Microsoft’s Surface products aren’t for everyone, but if you want a powerful 2-in-1 with great battery life, there aren’t many that can compare. When you look at the new and different entries within the Surface line though, it becomes much harder to decide which is best. To try and nail it down, we pitted the Surface Pro 6 vs. Surface Book 2 and compared them on design, performance, and portability.
For a look at some of our other favorite 2-in-1s, check out our buying guide.
Almost the entirety of Microsoft’s Surface line of products exudes a cool professionalism that is hard to find outside of Apple’s MacBook Pro line of portable computers, and the Surface Book 2 is easily the flagship device in that respect. It’s exceedingly sturdy, with a solid, magnesium frame that’s both lightweight and extremely durable. It feels solid, professional, and high-quality — although you would expect as such with its high price tag.
The Surface Pro 6 is an equally well-built device, though with its thinner keyboard it’s not as substantial or as domineering. It could be argued that its new black color scheme for this-generation of Surface Pro is a little more futuristic than the more classic silver of the Surface Book 2, but that’s largely a personal choice.
Since both devices have detachable keyboards, they are each incredibly light during tablet-mode, with the Surface Book 2 somehow coming in ever so slightly lighter at 1.6 pounds (vs. 1.75 pounds), despite its larger 13.5-inch display.
The Surface Book 2 also has slightly greater and more forward-thinking connectivity options, despite being the older of the two devices. It sports a pair of USB-A 3.1 Gen 1 ports (it’s confusing, we know) as well as a headphone jack, two Surface Connect ports, and a full-size SDXC card reader. The kicker though, is that it has a USB-C 3.1 Gen 1 port.
While the Surface Pro 6 comes equipped with its own USB-A 3.0 port, a headphone jack, miniDisplayPort, Surface connect port, and microSDXC card reader, it lacks a USB-C connection.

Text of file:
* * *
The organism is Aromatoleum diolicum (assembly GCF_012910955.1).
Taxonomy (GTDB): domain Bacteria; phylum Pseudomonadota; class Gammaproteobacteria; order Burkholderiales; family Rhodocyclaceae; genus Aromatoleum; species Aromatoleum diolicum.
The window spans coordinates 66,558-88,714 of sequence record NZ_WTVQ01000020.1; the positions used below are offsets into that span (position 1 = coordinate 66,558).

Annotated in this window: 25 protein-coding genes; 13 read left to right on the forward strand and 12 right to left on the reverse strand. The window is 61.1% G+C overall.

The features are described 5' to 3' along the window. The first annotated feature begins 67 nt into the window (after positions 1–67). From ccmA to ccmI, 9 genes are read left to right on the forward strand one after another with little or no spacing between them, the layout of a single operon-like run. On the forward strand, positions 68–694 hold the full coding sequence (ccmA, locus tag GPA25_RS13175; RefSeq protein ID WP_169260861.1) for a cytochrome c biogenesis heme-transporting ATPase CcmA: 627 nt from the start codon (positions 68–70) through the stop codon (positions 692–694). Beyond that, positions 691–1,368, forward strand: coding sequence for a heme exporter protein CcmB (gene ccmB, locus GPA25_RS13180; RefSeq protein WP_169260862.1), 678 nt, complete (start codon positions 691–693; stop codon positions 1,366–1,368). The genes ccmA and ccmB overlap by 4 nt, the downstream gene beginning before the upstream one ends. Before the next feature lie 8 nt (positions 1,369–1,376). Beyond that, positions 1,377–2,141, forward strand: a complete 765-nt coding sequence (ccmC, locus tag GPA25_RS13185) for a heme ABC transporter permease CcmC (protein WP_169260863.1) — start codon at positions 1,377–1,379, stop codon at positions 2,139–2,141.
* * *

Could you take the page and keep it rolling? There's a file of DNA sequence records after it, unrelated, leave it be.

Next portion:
Despite the pricing disparity between these two devices, their hardware configurations are closer than you might think. The Surface Pro 6 starts at $900 and has 8GB of RAM, 128GB of storage, and an eighth-generation, quad-core Core i5-8250U CPU. Upgrades include an i5-8350U, or for $1,500 you can get a Core i7-8650U CPU with 256GB of storage. For $2,300 you can net yourself 16GB of RAM and a terabyte of SSD space.
The Surface Book 2 starts at $1,200 and comes with a seventh-generation Core i5-7300U CPU, 8GB of RAM, and a 128GB SSD. That’s a rather weak starting point compared to the Surface Pro 6, considering the 7300U is only a dual-core CPU. However, if you’re willing to spend $2,000, you get the same Core i7-8650U found in the Surface Pro 6, the same 8GB of RAM, and 256GB of storage. Most importantly though, you get an Nvidia GTX 1050 discrete GPU, which is leaps and founds more powerful than anything the Surface Pro has.
Spending $2,500 gets you double the RAM and storage, while the top-end $3,000 configuration nets you a terabyte of SSD space. There are also options for a 15-inch version if you need more screen-space and power, with a GTX 1060 graphics chip on board, though those configurations are more expensive again.
For general computing, the Surface Pro 6 is easily the better machine in terms of price vs. performance, but when it comes to graphical capabilities, the Surface Book 2 is miles ahead of its smaller sibling if you configure it with the dedicated graphics chip.
Feeding off of all that power, the displays in both systems are excellent, each with identical pixel densities of 267 pixels per inch. The only difference is the Surface Book 2 has a slightly higher resolution of 3,000 x 2,000, vs. 2,736 x 1,824 on the Pro 6, to account for its extra inch of screen space.
Both the Surface Pro 6 and Surface Book 2 are amazingly portable 2-in-1s, especially when in tablet mode. The Surface Book 2 is the larger and heavier device with a keyboard attached, measuring 12.3 x 9.14 x 0.59-inches and weighing 3.62 pounds in the Core i7 configuration. However, when you remove the keyboard and use it as a tablet, it weighs just 1.6 pounds.
The Surface Pro 6, on the other hand, weighs 1.7 pounds without the detachable keyboard and measures 11.5 x 7.9 x 0.33-inches.
Where the Surface Pro 6 is a little easier to handle, it can’t match the Surface Book 2’s battery life. The Pro 6 offers an impressive 14.5 hours of life, according to Microsoft, but the Surface Book 2 is rated at up to 17 hours. One important caveat, though, is battery life in tablet mode. The Surface Book 2 has two batteries — one in the keyboard, and one in the tablet. The one in the tablet is smaller, so battery life in tablet-only mode is only two to three hours.
The Book is better, but there’s a but
Picking a winner out of these two Surface 2-in-1s is difficult, as it’s a case of each being better at certain things. The Surface Pro 6 is more affordable and offers better hardware at that lower price point. But it’s not as sturdy, nor as capable graphically, nor as long-lasting as the Surface Book 2. It’s also lacking that important USB-C port.
With that in mind, the Surface Book 2 is the better piece of hardware. However, it’s also more expensive. If you want a dedicated GPU and a system that works great as both a laptop and tablet, it’s near-perfect. If you don’t need that graphical might, the Surface Pro 6 is very comparable and when it’s available in mid-October.
Overall winner: Surface Book 2
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